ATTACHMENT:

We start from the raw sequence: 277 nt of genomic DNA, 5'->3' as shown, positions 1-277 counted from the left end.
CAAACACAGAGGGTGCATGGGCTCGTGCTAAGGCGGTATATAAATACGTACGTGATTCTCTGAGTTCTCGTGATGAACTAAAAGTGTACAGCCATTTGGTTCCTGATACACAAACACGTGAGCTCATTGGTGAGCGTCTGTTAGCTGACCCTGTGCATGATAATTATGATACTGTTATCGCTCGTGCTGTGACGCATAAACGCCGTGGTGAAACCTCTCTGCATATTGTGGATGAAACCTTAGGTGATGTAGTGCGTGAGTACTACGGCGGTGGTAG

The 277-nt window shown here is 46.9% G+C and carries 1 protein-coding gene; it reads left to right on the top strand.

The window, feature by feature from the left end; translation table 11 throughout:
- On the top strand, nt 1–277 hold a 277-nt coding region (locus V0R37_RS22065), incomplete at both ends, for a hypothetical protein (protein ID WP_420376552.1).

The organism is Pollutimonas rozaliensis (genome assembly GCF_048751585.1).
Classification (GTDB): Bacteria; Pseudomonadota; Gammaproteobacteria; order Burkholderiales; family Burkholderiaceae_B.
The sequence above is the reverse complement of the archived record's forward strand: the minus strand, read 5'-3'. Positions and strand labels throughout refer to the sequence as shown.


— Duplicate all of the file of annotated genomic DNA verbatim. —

We start from the raw sequence: 277 nt of genomic DNA, 5'->3' as shown, positions 1-277 counted from the left end.
CAAACACAGAGGGTGCATGGGCTCGTGCTAAGGCGGTATATAAATACGTACGTGATTCTCTGAGTTCTCGTGATGAACTAAAAGTGTACAGCCATTTGGTTCCTGATACACAAACACGTGAGCTCATTGGTGAGCGTCTGTTAGCTGACCCTGTGCATGATAATTATGATACTGTTATCGCTCGTGCTGTGACGCATAAACGCCGTGGTGAAACCTCTCTGCATATTGTGGATGAAACCTTAGGTGATGTAGTGCGTGAGTACTACGGCGGTGGTAG

The 277-nt window shown here is 46.9% G+C and carries 1 protein-coding gene; it reads left to right on the top strand.

The window, feature by feature from the left end; translation table 11 throughout:
- On the top strand, nt 1–277 hold a 277-nt coding region (locus V0R37_RS22065), incomplete at both ends, for a hypothetical protein (protein ID WP_420376552.1).

The organism is Pollutimonas rozaliensis (genome assembly GCF_048751585.1).
Classification (GTDB): Bacteria; Pseudomonadota; Gammaproteobacteria; order Burkholderiales; family Burkholderiaceae_B.
The sequence above is the reverse complement of the archived record's forward strand: the minus strand, read 5'-3'. Positions and strand labels throughout refer to the sequence as shown.